DOI: 10.1111/dme.13431
       
  • Acceptability of a very-low-energy diet in Type 2 diabetes: patient
           experiences and behaviour regulation
    • Authors: L. Rehackova; V. Araújo-Soares, A. J. Adamson, S. Steven, R. Taylor, F. F. Sniehotta
      Abstract: AimsTo evaluate the acceptability of an 8-week very-low-energy diet for remission of Type 2 diabetes, and to identify the barriers and facilitators of adherence and the behavioural strategies used by participants of the Counterbalance study.MethodsEighteen of the 30 participants in the Counterbalance study (ISRCTN88634530) took part in semi-structured interviews. Of these, 15 participants were interviewed before and after the 8-week very-low-energy diet intervention. Thematic analysis was used to analyse the narratives.ResultsThe prospect of diabetes remission, considerable weight loss and long-term health improvement provided participants with substantial initial motivation. This motivation was sustained through the experience of rapid weight loss, improvements in blood glucose levels, social support and increased physical and psychological well-being. Overall, adherence to the very-low-energy diet for 8 weeks was perceived as much easier than anticipated, but required personal effort. Participants addressed challenges by removing food from the environment, planning, avoidance of tempting situations or places, and self-distraction. Weight loss and improvements in blood glucose levels lead to a sense of achievement and improvements in physical and psychological wellbeing.ConclusionsDietary treatment for reversal of Type 2 diabetes is acceptable and feasible in motivated participants, and the process is perceived as highly gratifying. Research outside of controlled trial settings is needed to gauge the generalizability of these findings.This article is protected by copyright. All rights reserved.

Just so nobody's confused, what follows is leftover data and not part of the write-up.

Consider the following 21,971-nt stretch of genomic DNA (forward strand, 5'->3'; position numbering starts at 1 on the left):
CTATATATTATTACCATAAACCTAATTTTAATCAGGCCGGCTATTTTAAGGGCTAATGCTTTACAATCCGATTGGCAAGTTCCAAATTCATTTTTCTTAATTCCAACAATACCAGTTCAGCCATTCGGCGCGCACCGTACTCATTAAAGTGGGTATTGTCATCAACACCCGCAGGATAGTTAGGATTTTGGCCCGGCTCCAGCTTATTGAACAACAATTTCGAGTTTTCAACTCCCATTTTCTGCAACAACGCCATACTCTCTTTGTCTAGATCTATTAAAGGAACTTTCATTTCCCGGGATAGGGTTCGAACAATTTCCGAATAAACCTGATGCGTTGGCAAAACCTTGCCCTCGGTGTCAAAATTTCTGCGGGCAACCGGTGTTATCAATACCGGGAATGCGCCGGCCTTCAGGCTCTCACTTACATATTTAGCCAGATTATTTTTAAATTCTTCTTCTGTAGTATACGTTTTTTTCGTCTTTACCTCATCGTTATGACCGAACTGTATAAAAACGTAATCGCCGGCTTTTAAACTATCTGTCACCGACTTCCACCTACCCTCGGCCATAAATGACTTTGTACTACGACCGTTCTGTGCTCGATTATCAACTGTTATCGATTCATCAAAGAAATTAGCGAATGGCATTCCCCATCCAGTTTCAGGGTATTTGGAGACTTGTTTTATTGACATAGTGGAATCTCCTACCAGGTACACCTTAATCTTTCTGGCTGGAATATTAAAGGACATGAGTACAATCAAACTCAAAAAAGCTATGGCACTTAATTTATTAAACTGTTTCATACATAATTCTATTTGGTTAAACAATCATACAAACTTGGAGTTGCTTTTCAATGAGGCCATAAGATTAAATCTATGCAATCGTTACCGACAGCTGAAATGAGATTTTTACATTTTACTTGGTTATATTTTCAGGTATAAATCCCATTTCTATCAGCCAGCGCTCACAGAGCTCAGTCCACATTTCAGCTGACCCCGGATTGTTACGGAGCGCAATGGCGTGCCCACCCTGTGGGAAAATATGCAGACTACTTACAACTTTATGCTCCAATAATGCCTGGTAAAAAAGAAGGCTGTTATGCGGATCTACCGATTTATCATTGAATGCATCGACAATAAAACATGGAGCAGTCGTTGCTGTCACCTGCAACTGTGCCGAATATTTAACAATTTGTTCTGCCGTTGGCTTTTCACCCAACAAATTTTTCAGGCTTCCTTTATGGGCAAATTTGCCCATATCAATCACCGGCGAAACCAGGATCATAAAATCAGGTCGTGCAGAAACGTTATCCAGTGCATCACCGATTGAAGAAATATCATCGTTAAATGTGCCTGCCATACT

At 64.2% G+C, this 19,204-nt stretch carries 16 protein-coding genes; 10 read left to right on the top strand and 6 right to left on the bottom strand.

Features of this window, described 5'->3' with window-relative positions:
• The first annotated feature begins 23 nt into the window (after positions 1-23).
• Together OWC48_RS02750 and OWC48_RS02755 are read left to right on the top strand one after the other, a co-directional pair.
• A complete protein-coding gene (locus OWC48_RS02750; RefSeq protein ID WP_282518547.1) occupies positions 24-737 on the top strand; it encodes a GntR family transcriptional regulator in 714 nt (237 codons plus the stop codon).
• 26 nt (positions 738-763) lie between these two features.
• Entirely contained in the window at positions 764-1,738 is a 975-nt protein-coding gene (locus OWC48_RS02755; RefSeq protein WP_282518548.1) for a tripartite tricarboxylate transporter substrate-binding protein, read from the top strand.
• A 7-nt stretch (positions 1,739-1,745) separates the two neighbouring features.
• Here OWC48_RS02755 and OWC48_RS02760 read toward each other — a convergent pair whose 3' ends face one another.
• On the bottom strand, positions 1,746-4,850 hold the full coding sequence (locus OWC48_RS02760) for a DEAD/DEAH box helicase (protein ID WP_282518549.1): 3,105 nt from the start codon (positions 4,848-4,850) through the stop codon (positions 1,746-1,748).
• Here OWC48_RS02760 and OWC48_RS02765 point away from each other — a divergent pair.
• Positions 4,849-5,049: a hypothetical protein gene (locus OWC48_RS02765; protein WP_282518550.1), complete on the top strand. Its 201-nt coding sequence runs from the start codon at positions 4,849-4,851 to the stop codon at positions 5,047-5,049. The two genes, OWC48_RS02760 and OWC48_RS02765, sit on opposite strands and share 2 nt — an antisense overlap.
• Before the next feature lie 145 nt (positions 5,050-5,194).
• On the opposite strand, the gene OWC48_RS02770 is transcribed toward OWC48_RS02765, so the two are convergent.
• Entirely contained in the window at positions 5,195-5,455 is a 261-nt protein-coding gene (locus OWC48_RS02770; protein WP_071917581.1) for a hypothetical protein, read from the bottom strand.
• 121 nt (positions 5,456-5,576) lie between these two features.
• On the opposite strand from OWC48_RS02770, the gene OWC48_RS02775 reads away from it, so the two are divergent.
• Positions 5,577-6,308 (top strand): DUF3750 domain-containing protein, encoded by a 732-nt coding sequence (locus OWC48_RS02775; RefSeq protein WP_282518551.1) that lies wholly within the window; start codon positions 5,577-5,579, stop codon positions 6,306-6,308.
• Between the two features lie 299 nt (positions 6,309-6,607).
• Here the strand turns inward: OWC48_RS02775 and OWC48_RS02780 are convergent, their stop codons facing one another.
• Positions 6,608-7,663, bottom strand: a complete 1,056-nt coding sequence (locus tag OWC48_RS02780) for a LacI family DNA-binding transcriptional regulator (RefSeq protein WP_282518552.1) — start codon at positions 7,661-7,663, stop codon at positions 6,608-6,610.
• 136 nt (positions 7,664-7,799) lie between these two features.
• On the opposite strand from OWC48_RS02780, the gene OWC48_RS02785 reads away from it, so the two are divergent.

PubDate: 2017-07-20T09:00:23.934138-05:
      DOI: 10.1111/dme.13426